• Menu

  • Visiting

  • Shop

  • Languages

  • Accessibility
Visiting Info
Opening Hours:

Sunday to Wednesday: 09:00-17:00
Thursday: 9:00-20:00 *
Fridays and Holiday eves: 09:00-14:00.

Yad Vashem is closed on Saturdays and all Jewish Holidays.

* The Holocaust History Museum, Museum of Holocaust Art, Exhibitions Pavilion and Synagogue are open until 20:00. All other sites close at 17:00.

Drive to Yad Vashem:
For more Visiting Information click here

Women and Resistance during the Holocaust - January 2010

Welcome to the 18th issue of Teaching the Legacy. This edition focuses on the subject of women and resistance during the Holocaust. The e-newsletter includes a main article on this theme, as well as an article on women who served as couriers. We also include a teacher’s guide on Dan Pagis’ most famous poem (see below). The newsletter features new publications, book reviews and updates on recent and upcoming activities at the International School for Holocaust Studies and across Yad Vashem. We hope you find this issue interesting and resourceful and we look forward to your feedback.

The Female Couriers During the Holocaust

The Female Couriers During the Holocaust

IntroductionThe story of the female couriers of Nazi-occupied Europe is a story of resistance that has largely remained in the shadows, or perhaps been overshadowed by the stories of armed resistance in the ghettos of Europe. Yet it is a story of incredible bravery exhibited by a group of Jewish girls – some as young as fifteen years old – and women in their late teens and early twenties. These girls braved danger and death in order to serve as the lifeline between Jewish communities throughout war-torn Europe. Disguised as non-Jews, they transported documents, papers, money and ultimately...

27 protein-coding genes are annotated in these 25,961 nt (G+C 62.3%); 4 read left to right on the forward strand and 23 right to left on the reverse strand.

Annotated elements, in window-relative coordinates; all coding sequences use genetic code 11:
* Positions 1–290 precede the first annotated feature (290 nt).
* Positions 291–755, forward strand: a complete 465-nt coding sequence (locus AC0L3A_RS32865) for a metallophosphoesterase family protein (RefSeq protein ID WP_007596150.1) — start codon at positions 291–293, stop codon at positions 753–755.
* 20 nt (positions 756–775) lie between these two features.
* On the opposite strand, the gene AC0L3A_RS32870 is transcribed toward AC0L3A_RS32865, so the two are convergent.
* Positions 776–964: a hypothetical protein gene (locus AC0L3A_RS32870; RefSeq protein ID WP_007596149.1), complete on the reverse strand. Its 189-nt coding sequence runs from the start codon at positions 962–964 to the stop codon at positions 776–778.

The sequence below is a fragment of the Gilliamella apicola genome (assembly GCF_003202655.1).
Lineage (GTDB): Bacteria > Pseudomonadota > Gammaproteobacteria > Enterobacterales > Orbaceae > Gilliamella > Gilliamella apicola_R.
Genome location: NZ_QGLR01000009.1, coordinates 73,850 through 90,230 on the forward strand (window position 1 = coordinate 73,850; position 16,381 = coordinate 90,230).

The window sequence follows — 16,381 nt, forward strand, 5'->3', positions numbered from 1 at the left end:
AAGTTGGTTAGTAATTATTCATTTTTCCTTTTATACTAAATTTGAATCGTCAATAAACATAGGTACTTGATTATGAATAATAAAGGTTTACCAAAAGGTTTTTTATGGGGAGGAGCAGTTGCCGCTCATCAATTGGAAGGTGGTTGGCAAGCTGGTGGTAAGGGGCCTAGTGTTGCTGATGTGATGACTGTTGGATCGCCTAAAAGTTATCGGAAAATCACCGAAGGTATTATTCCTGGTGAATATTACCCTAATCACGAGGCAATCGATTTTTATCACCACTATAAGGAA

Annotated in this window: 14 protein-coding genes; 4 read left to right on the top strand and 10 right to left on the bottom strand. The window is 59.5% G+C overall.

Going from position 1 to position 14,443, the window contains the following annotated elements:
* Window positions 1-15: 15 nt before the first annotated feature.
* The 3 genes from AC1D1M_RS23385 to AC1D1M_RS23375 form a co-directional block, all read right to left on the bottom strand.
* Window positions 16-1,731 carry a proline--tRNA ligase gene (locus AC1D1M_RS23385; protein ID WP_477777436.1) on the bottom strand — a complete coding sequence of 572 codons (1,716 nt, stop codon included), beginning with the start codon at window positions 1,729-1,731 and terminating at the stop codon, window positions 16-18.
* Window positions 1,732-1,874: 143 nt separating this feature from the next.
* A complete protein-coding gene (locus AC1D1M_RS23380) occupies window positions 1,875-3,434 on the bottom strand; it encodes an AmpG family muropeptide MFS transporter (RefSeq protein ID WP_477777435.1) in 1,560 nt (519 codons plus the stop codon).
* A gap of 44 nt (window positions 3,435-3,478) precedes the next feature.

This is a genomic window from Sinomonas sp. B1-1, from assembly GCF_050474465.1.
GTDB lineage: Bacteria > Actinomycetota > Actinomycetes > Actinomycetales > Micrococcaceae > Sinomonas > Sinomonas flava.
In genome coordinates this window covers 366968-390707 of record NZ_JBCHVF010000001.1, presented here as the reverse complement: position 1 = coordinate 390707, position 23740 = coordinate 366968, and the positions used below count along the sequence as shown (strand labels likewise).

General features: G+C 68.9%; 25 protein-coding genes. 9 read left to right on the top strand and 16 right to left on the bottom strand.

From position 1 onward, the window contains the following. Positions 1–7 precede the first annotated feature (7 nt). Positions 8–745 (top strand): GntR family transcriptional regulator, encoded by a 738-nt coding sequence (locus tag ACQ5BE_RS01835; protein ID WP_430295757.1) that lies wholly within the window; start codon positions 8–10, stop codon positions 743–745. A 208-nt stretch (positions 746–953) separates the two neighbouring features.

Read More...
Teaching about Women and Resistance

Teaching about Women and Resistance

IntroductionIn defining resistance during the Holocaust, we see a wide range of acts that directly or indirectly defied Nazi laws, policies, or ideology.1 Such activities always endangered the lives of those engaged in it, and were taken by both non-Jews and Jews, by men and women. The Final Solution did not distinguish between men and women, however women experienced the degradation and humiliation differently, and are therefore worth studying as a separate group.Under Nazi domination, women sometimes benefited from the stereotypes perpetuated by Nazi ideology, which relegated women to the...
Read More...
Written in Pencil in the Sealed Freightcar – A Poem by Dan Pagis (1930-1986)

Written in Pencil in the Sealed Freightcar – A Poem by Dan Pagis (1930-1986)

Grades: Middle and High School
Duration: Varies; about 20 minutes to discuss a single theme

This Teacher’s Guide opens up new avenues of approaching one of Pagis’s most well known poems. The themes suggested in the accompanying slideshow presentation (PDF) are based on an intimate linking of the four verses in Genesis that deal with Cain and Abel, and the poem itself. The teacher can choose to deal with as many or as few themes as suit the pupils and the teacher’s own objectives....
Read More...
Pair of Mittens made by Zipora Cohen in the Kovno Ghetto for her Daughter Hinda

Shoe and Mittens of the Toddler Hinda Cohen

IntroductionThis article focuses on the shoe and mittens of the toddler Hinda Cohen, deported to Auschwitz in a children’s aktion (action, or round-up) that occurred in the Kovno Ghetto, on March 27, 1944. Hinda was murdered in Auschwitz.When Hinda was taken from her bed to be deported to Auschwitz, her shoe was left behind. Upon finding it, her father etched the date on the shoe’s sole. Her parents, Dov and Zipora Cohen, survived the war. They kept their daughter’s shoe, the pair of mittens that Zipora had sewn for her from scraps of material, and her birth certificate,...
Read More...